Great British Stone : Clipsham
Clipsham limestone is probably best known as a stone that has come to the rescue when other stones have not proved as resilient as anticipated, notably at the Houses of Parliament. But that is not the only reason Clipsham deserves to be included among the Great British Stones, says Barry Hunt.
Britain’s Houses of Parliament are some of the most widely recognised buildings in the world, so surely they must have been built using a great British stone?
The story is not that straightforward. Anston limestone from Yorkshire was originally carefully selected for the project but proved unsuitable for the highly acidic conditions created by all the sulphur emissions from factories and houses in ‘the Big Smoke’, as London was once known and is still sometimes called.
In the 1920s, Clipsham stone entered the story, being deemed a suitable match in colour to the Anston but better able to bear the brunt of the worst that London’s acidic fogs could throw at it.
Throughout the middle years of the 20th century the failed Anston limestone was gradually replaced by Clipsham. This established Clipsham’s reputation and it is now frequently the stone of choice when there has been a limestone failure that needs to be sorted out.
So you have to ask why Clipsham is not more frequently the stone of choice to begin with?
Clipsham limestone is produced from an area around the village of Clipsham in Rutland in the English Midlands. Somehow it has not achieved the widespread reputation of the Portland and Bath stones. But why not?
One reason, perhaps, is that there was no major city near enough to the source of the stone to be built of it. There is Peterborough, but that had a source of stone even closer to hand – Stamford.
There are Leicester and Nottingham, and maybe Cambridge, but all are served by their own local stone resources, while the surrounding area of Lincolnshire is blessed with many different stone resources.
Lacking a major centre to showcase Clipsham stone’s true talents deprived it of a significant marketing tool. Another drawback in the early days was that it is hard. It has a reputation for being the hardest of all the Lincolnshire limestones, which means it was more difficult to process than the surrounding resources until more recent times brought mechanical excavation, sawing and shaping.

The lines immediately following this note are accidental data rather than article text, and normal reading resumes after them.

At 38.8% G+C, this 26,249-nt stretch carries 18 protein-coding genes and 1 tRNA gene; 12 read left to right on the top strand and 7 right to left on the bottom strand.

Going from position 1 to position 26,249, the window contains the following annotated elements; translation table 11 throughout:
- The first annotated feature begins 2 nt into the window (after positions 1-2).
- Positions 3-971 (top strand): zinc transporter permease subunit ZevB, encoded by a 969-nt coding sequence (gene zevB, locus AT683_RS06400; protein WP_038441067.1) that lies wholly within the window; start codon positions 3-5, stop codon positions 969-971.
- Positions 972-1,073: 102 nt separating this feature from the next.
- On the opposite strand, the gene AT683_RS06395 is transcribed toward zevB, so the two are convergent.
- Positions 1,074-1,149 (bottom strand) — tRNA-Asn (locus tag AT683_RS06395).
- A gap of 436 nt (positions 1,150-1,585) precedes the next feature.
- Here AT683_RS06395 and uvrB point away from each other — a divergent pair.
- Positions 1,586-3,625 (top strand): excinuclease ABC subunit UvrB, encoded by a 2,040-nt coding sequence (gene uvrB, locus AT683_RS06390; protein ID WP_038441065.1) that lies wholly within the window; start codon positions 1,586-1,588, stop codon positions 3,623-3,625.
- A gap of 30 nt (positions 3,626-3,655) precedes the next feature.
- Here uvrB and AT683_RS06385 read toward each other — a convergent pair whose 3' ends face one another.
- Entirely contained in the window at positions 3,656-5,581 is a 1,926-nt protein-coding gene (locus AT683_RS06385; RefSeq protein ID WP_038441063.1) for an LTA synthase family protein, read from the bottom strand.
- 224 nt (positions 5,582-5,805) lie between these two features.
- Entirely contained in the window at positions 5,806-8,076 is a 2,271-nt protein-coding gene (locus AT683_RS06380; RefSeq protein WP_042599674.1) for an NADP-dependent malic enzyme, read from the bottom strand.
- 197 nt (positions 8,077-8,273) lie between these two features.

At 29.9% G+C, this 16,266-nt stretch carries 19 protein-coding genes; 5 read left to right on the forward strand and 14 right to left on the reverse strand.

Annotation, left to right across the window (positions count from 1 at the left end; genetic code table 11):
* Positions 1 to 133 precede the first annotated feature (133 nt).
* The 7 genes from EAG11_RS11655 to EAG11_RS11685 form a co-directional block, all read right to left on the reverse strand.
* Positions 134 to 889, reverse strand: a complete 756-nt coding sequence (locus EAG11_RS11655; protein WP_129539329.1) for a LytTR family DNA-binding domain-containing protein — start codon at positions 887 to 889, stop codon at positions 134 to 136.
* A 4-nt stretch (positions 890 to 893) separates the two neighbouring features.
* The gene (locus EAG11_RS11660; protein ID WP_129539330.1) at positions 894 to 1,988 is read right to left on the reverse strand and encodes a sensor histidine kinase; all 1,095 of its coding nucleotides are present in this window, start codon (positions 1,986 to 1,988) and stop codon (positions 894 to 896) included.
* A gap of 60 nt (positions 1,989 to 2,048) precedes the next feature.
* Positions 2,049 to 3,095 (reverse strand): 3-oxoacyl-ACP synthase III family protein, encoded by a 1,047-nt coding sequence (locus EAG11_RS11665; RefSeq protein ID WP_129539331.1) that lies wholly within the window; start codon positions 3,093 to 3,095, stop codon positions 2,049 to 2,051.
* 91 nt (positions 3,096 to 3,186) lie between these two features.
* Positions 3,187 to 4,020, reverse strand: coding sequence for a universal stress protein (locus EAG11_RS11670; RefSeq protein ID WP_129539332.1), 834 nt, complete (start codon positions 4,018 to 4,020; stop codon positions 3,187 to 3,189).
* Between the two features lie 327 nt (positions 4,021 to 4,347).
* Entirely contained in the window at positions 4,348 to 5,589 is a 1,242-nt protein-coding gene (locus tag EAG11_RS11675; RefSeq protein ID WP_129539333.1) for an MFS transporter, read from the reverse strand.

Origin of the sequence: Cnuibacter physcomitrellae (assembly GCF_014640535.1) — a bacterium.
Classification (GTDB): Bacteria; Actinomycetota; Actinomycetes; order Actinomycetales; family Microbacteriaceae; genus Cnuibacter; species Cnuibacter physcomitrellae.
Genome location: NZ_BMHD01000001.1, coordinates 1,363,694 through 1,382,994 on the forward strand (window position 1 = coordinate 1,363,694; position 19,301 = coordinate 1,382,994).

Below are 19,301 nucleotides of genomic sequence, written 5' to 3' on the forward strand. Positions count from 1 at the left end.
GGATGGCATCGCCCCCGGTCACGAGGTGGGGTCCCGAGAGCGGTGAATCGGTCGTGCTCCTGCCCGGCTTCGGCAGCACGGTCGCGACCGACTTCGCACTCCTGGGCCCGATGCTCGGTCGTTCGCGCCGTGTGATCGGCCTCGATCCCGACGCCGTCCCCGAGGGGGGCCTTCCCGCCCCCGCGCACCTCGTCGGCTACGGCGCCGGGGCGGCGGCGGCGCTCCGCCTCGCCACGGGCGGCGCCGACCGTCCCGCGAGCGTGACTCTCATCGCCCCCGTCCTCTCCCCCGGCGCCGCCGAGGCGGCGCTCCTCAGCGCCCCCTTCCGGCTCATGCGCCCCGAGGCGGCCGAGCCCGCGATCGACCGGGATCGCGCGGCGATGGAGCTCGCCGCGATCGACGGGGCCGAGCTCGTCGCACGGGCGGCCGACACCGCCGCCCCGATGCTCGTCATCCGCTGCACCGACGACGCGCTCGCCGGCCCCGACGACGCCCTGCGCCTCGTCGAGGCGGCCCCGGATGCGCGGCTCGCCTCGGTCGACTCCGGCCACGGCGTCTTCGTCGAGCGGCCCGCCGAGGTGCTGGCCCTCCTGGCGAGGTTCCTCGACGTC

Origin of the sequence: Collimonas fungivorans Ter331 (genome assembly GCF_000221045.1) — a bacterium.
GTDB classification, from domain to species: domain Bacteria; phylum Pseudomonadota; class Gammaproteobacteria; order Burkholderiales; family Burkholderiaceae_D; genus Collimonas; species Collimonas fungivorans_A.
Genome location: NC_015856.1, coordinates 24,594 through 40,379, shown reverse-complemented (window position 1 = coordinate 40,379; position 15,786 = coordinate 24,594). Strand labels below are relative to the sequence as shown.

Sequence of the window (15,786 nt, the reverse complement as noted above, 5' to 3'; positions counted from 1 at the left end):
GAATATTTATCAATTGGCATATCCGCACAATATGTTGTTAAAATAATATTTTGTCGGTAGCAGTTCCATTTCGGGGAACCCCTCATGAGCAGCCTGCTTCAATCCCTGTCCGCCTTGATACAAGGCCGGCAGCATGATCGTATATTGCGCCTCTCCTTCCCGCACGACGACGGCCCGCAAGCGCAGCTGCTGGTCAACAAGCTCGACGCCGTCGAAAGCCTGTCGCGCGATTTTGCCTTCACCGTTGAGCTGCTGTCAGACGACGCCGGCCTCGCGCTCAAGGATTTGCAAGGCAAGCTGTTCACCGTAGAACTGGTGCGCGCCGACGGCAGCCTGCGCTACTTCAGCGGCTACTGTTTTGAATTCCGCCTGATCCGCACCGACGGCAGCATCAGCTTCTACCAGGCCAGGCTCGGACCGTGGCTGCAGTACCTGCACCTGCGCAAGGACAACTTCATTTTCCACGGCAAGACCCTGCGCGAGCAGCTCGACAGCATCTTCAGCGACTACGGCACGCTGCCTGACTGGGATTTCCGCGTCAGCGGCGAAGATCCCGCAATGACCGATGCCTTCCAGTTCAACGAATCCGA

Transport links – or the lack of them – probably did not help, either. There was the Great Northern Road (now the A1) but stone did not go far by road until well into the 20th century. The Victorian railways helped by bringing all kinds of building materials from the Midlands into Kings Cross and St Pancras, but Clipsham stone took a long time to emerge from the wilderness.
What is Clipsham Stone?
In many ways Clipsham stone is similar to both Portland and Bath stones. They are all oolitic limestones formed during the Jurassic age. In other ways it is different.
Clipsham comes from a sequence of rocks known as the Lincolnshire Limestone Formation, which is part of a larger sequence referred to as the Inferior Oolite Series.
These rocks formed in shallow but energetic sub-tropical seas 174-168million years ago.
The constituent grains were precipitated out of solution to form ooliths, which are small, egg-shaped (ovoid) grains that form by gradually building up layers, much the way hailstones do.
The size of the grains is dictated by the energy of the prevailing currents of the seas the stone is formed in, as is the presence or otherwise of finer matrix materials.